We have a tendency, I think, to identify with and, perhaps, love those who are much like ourselves. But, those different from us can sometimes pose a threat. This is rooted in the observation of cultural anthropologists that we are really incapable of developing a robust appreciation or any sense of intimacy with more than 100 to 150 people. Biologically, we’re simply not wired to love all of mankind.

We will always rely on stereotypes and other shorthand devices as a way of classifying people. Despite the claims of the politically correct, the differences we have as human beings will never be appreciated solely for the sake of difference. There will always be suspicion and sometimes hatred of the other.

What does this have to do with criminal defense? Plenty. States of mind are almost never proven by means of direct evidence. We do not have machines that permit us to read the minds of others, at least not yet. But, stay tuned. With artificial intelligence on the horizon, who knows what brave new world awaits us?

As jurors are often told, “We know the contents of other minds by the statements people make and the behavior they engage in.” In other words, we draw inferences based on our direct observations. Evidence regarding a state of mind is, therefore, by definition, almost always circumstantial in character. Despite what television tells you, direct evidence and circumstantial evidence have equal probative value.

Jurors in many jurisdictions are taught that circumstantial evidence can even have more probative, or proof, for the evidentiary value, than direct evidence. What you say, in other words, can shed light on what a jury will conclude is in your mind. And, what you say in an unguarded moment may support a prosecution for a hate crime.

In ways unforeseen by the Founders of this Republic, this intersection between the First Amendment right to freedom of speech and freedom of expressive speech, in particular, will intersect in catastrophic ways with the criminal law. Suppose, for example, you spit on a sidewalk. You spit in the direction of a person different than yourself. On a prior occasion, you’ve uttered, perhaps, on social media, something about that class of persons, whether they’re gay, black, a white male, endowed with white male privilege, or Hispanic. Does this circumstantial evidence of some attitude toward the other who is different from you suddenly transform the act of spitting into a hate crime and, perhaps, a felony?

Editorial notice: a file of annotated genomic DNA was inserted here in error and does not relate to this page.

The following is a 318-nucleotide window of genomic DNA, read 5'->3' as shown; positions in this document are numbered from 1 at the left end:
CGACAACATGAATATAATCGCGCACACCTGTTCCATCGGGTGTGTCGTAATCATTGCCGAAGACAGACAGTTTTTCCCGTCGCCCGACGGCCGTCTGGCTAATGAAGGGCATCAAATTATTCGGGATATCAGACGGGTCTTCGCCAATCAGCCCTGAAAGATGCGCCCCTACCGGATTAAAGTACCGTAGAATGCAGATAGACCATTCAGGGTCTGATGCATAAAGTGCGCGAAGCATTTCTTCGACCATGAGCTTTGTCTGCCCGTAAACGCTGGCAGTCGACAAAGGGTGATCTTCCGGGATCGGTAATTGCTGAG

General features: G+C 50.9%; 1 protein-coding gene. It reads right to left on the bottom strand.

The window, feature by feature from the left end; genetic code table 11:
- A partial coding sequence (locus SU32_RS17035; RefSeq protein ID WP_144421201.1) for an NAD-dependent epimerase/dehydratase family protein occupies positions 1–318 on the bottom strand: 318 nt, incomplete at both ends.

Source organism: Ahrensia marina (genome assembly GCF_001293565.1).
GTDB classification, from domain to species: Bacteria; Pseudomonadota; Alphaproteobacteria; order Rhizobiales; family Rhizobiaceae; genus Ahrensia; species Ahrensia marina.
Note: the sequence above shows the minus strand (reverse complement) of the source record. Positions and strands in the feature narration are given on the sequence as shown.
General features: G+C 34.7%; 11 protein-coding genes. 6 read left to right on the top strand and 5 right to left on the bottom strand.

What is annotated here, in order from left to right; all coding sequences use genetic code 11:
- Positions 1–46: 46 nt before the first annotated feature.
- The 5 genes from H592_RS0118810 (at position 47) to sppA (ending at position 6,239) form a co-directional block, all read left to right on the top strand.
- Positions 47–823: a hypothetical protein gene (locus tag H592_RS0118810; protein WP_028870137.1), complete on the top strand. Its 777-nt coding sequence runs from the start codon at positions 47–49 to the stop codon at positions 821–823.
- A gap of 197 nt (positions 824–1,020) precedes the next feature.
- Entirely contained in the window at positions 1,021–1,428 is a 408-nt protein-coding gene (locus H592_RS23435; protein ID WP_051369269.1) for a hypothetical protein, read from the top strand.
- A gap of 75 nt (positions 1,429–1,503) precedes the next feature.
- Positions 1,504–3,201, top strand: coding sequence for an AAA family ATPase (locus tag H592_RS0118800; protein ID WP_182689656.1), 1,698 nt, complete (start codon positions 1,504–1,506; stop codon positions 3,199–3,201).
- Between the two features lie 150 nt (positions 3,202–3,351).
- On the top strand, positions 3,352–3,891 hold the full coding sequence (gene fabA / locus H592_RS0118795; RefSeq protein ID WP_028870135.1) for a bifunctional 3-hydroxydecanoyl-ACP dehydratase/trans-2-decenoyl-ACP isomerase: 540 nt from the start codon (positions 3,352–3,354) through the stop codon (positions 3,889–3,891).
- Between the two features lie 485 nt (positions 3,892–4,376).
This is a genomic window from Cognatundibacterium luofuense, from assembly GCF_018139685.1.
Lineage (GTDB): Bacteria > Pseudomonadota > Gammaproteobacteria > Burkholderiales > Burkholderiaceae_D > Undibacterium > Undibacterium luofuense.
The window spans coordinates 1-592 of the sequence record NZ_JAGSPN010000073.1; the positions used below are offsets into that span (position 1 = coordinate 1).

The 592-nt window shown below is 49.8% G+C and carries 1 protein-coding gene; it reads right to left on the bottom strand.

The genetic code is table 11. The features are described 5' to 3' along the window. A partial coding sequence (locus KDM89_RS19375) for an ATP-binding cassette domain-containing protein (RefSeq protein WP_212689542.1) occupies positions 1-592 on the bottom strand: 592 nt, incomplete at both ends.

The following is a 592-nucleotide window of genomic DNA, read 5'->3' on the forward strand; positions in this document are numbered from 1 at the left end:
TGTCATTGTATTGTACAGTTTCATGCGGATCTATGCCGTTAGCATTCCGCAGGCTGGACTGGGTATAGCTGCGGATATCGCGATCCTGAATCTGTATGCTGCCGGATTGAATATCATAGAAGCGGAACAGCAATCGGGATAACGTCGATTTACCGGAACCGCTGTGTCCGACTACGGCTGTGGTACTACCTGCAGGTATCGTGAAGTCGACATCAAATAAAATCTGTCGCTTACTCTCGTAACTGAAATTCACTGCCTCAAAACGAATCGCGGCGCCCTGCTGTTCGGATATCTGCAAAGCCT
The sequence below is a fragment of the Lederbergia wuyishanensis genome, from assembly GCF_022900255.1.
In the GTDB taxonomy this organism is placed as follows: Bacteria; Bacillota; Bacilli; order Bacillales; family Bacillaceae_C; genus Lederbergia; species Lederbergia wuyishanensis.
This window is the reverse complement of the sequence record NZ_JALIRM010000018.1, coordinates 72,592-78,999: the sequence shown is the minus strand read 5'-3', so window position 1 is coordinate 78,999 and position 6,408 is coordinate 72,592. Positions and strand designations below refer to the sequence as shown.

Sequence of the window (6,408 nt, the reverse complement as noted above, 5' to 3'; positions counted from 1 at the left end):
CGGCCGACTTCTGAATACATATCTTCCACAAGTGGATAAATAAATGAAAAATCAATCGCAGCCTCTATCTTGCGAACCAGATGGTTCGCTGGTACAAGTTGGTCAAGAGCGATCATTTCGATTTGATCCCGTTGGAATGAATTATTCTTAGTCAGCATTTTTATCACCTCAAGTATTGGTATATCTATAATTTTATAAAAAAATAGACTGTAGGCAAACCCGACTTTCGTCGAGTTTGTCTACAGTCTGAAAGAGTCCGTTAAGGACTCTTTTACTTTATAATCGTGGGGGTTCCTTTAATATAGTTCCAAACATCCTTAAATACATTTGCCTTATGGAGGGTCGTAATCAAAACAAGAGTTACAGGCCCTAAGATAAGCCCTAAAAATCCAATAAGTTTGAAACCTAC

Expect ambitious prosecutors to troll social media accounts routinely of those charged with crimes, looking for stray tidbits that they can throw against the evidentiary wall in an effort to demonize or criminalize the ordinary.

Almost all crimes in the United States have, at a minimum, two things in common.

First, a prohibited act, thus, for crimes involving the taking of life, in other words, homicide. There’s murder, manslaughter, and various degrees of criminally negligent homicide. What distinguishes these prohibited acts from one another, or these crimes, is the state of mind of the persons who committed them. Murder, in some jurisdictions, is the taking of human life with specific intent. In other words, the conscious objective to take that life. Criminally negligent homicide, by contrast, is taking of a human life while failing to perceive a risk of harm that an ordinary person would be expected to see.

Add this new element to the bad attitude toward the different, different to an ordinary criminal offense, and you see that the possibilities are, if not endless, at least approaching so.

I’m not suggesting for a moment that intolerance is good, that diversity is bad, and that people ought to be free to harm or hurt one another, or the property of others as a result of their hatred of them.

But, I’m a criminal defense lawyer, and my job is to protect people accused by the government of engaging in wrongful conduct. In the years and decades to come, I expect an explosion in hate crime prosecutions as our Republic seems to fray around the edges and we lose our common sense of character and values and retreat into identity groups. Expect the criminal code to evolve in a way that criminalizes things far more seriously than they have been in the past. This is nowhere more obvious than in the area of the speech that we utter about one another and, sometimes, at one another.

When choosing a lawyer to defend your potential hate crime, be sure the lawyer is familiar, not simply with the criminal law, as complicated as that is, but with emerging trends and First Amendment law.

We may have the freedom to speak in this country, and that will likely remain robust in the years to come, but at the very edges of this freedom, the government will chip away at expressive speech. It will do so by criminalizing conduct more seriously, based merely on the words you say.

If you have been charged with a hate crime or believe you might become the target of a hate crime prosecution in Connecticut, New York, Massachusetts or elsewhere,Call Us 203.393.3017 or Connect Online